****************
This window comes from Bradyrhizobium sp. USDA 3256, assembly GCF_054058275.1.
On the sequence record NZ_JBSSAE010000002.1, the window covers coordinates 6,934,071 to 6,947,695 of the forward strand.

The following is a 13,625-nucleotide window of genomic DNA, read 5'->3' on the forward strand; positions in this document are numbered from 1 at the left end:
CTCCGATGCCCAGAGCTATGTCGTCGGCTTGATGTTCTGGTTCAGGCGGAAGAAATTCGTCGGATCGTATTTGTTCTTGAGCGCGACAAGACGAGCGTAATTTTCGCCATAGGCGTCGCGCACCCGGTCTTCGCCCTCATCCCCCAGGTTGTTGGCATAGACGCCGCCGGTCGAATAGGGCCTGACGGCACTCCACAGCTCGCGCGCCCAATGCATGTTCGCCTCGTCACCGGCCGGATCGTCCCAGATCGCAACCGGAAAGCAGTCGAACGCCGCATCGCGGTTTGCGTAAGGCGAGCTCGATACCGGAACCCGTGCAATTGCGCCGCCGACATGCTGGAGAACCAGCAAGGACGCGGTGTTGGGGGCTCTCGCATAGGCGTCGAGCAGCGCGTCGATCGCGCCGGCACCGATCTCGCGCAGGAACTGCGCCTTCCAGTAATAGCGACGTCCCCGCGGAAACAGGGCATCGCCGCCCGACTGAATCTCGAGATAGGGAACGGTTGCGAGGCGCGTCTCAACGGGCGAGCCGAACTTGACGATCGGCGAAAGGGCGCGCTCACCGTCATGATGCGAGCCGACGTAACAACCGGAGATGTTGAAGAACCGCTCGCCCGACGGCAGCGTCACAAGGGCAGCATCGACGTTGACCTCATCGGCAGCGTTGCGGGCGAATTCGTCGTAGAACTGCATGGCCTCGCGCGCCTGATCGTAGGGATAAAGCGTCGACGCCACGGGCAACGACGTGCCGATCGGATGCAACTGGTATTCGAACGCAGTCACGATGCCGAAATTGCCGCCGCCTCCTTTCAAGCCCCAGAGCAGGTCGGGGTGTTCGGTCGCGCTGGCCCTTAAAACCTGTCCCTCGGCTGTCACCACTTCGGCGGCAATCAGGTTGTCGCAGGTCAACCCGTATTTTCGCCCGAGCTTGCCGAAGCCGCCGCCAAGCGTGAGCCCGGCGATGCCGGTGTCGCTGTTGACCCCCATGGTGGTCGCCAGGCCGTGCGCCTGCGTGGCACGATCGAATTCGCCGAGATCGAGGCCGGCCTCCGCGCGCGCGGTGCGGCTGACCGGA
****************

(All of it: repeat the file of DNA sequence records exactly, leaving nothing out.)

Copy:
This window comes from Bradyrhizobium sp. USDA 3256, assembly GCF_054058275.1.
On the sequence record NZ_JBSSAE010000002.1, the window covers coordinates 6,934,071 to 6,947,695 of the forward strand.

The following is a 13,625-nucleotide window of genomic DNA, read 5'->3' on the forward strand; positions in this document are numbered from 1 at the left end:
CTCCGATGCCCAGAGCTATGTCGTCGGCTTGATGTTCTGGTTCAGGCGGAAGAAATTCGTCGGATCGTATTTGTTCTTGAGCGCGACAAGACGAGCGTAATTTTCGCCATAGGCGTCGCGCACCCGGTCTTCGCCCTCATCCCCCAGGTTGTTGGCATAGACGCCGCCGGTCGAATAGGGCCTGACGGCACTCCACAGCTCGCGCGCCCAATGCATGTTCGCCTCGTCACCGGCCGGATCGTCCCAGATCGCAACCGGAAAGCAGTCGAACGCCGCATCGCGGTTTGCGTAAGGCGAGCTCGATACCGGAACCCGTGCAATTGCGCCGCCGACATGCTGGAGAACCAGCAAGGACGCGGTGTTGGGGGCTCTCGCATAGGCGTCGAGCAGCGCGTCGATCGCGCCGGCACCGATCTCGCGCAGGAACTGCGCCTTCCAGTAATAGCGACGTCCCCGCGGAAACAGGGCATCGCCGCCCGACTGAATCTCGAGATAGGGAACGGTTGCGAGGCGCGTCTCAACGGGCGAGCCGAACTTGACGATCGGCGAAAGGGCGCGCTCACCGTCATGATGCGAGCCGACGTAACAACCGGAGATGTTGAAGAACCGCTCGCCCGACGGCAGCGTCACAAGGGCAGCATCGACGTTGACCTCATCGGCAGCGTTGCGGGCGAATTCGTCGTAGAACTGCATGGCCTCGCGCGCCTGATCGTAGGGATAAAGCGTCGACGCCACGGGCAACGACGTGCCGATCGGATGCAACTGGTATTCGAACGCAGTCACGATGCCGAAATTGCCGCCGCCTCCTTTCAAGCCCCAGAGCAGGTCGGGGTGTTCGGTCGCGCTGGCCCTTAAAACCTGTCCCTCGGCTGTCACCACTTCGGCGGCAATCAGGTTGTCGCAGGTCAACCCGTATTTTCGCCCGAGCTTGCCGAAGCCGCCGCCAAGCGTGAGCCCGGCGATGCCGGTGTCGCTGTTGACCCCCATGGTGGTCGCCAGGCCGTGCGCCTGCGTGGCACGATCGAATTCGCCGAGATCGAGGCCGGCCTCCGCGCGCGCGGTGCGGCTGACCGGA